Gertrude Abercrombie (American, 1909–1977) was a critical figure in the midcentury Chicago art scene and a creative force who, from the 1930s until her death in 1977, produced enigmatic paintings populated with objects and figures of personal significance. With a deft hand, a concise symbolic vocabulary, and a restrained palette, she created potent images that speak to her mercurial nature and her evolving psychology as an artist. Cats, owls, snails, doors, moons, barren trees, seashells, forking paths, and masked figures all converge in her mysterious works, which suggest a life of wistful introspection and emotional struggle. Drawing consistently on her own dreams as source material, Abercrombie said, “The whole world is a mystery.”
This exhibition is co-organized by Carnegie Museum of Art and Colby College Museum of Art and presents a rare opportunity for museum visitors to appreciate—in significant depth—Abercrombie’s highly personal language that draws on surrealist and magic realism approaches to probe deeply into the nature of things. Featuring loans from important institutional and private collections, Gertrude Abercrombie: The Whole World Is a Mystery is the most comprehensive museum presentation of the artist’s work to date.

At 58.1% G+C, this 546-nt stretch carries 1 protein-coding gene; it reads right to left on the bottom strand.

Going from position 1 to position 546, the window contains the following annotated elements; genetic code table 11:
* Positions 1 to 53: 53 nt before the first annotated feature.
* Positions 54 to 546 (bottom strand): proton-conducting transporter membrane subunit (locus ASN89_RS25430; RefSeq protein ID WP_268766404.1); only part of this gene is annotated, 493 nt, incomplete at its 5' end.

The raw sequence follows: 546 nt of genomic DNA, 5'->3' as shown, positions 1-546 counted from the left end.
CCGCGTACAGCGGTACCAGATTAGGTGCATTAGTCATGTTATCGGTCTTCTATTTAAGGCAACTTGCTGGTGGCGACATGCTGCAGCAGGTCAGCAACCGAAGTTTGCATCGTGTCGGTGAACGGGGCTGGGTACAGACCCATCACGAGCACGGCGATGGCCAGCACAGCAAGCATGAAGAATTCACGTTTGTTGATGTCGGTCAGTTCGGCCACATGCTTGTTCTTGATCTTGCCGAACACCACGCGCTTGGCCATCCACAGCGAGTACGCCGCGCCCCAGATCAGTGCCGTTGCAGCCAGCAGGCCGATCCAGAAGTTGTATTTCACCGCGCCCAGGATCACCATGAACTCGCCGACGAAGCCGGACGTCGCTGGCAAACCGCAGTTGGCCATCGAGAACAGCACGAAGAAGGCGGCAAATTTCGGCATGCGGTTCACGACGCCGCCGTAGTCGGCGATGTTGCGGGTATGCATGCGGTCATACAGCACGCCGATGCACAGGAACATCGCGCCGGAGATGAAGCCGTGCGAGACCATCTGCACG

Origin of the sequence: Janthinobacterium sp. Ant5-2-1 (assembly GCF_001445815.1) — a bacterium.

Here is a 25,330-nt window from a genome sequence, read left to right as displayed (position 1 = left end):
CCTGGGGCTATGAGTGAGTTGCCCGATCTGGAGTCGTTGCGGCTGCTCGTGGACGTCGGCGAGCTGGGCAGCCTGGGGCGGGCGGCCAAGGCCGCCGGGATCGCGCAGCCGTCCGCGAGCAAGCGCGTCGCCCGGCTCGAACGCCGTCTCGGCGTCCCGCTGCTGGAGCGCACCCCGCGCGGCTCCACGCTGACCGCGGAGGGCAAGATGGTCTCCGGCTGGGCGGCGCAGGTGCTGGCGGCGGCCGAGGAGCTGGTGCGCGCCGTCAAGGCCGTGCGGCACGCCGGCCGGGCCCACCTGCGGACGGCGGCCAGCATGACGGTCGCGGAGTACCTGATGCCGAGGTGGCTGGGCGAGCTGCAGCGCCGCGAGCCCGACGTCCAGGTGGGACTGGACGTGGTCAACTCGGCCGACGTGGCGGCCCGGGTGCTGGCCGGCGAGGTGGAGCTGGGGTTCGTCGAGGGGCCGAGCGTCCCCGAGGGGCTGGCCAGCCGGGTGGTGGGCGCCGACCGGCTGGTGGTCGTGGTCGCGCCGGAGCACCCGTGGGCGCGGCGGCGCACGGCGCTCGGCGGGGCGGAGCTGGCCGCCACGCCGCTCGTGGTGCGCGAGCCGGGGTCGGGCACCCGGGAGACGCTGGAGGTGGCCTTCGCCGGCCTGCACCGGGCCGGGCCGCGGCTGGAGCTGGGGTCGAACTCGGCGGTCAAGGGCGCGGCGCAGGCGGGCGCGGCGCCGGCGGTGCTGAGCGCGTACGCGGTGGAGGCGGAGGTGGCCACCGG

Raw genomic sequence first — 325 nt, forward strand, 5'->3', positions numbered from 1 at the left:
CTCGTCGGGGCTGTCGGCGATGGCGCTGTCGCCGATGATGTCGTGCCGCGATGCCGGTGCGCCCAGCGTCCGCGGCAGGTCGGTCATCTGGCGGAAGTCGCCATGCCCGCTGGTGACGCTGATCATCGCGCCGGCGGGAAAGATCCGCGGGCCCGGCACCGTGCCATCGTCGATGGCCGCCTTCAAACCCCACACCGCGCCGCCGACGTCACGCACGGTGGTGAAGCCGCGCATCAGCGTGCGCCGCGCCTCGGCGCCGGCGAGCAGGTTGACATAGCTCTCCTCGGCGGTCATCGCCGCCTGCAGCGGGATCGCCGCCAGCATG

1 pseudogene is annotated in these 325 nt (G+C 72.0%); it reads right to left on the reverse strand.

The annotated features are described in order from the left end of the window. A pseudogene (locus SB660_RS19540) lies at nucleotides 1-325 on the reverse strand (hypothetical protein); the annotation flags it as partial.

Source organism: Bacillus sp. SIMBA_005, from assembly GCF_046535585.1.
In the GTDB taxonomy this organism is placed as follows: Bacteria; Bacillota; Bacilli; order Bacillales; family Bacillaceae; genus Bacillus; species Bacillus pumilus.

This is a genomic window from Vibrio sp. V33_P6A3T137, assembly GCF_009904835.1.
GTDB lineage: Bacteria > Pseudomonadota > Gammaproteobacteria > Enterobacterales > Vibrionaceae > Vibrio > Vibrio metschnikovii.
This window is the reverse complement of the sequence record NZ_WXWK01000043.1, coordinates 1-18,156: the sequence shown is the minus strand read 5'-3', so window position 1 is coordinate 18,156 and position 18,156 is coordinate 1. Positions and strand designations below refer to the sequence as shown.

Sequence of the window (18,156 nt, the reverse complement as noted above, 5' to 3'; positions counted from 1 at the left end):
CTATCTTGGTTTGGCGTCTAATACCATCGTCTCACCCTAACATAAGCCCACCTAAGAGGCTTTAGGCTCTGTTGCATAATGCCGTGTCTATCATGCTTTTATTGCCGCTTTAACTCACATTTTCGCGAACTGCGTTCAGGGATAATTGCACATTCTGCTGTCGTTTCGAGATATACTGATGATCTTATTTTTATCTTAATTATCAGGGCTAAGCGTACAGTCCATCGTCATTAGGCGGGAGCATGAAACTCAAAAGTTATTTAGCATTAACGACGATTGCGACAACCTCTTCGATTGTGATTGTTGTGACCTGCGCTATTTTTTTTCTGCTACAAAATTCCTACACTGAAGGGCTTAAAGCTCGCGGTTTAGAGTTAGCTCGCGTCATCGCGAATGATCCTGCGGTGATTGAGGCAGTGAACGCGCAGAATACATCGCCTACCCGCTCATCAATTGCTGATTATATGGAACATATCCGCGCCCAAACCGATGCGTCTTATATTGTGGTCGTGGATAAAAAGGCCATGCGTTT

Gertrude Abercrombie: The Whole World Is a Mystery is curated by Eric Crosby, Henry J. Heinz II Director, Carnegie Museum of Art, and Vice President, Carnegie Museums of Pittsburgh and Sarah Humphreville, Lunder Curator of American Art at the Colby College Museum of Art, with Cynthia Stucki, curatorial assistant at Carnegie Museum of Art.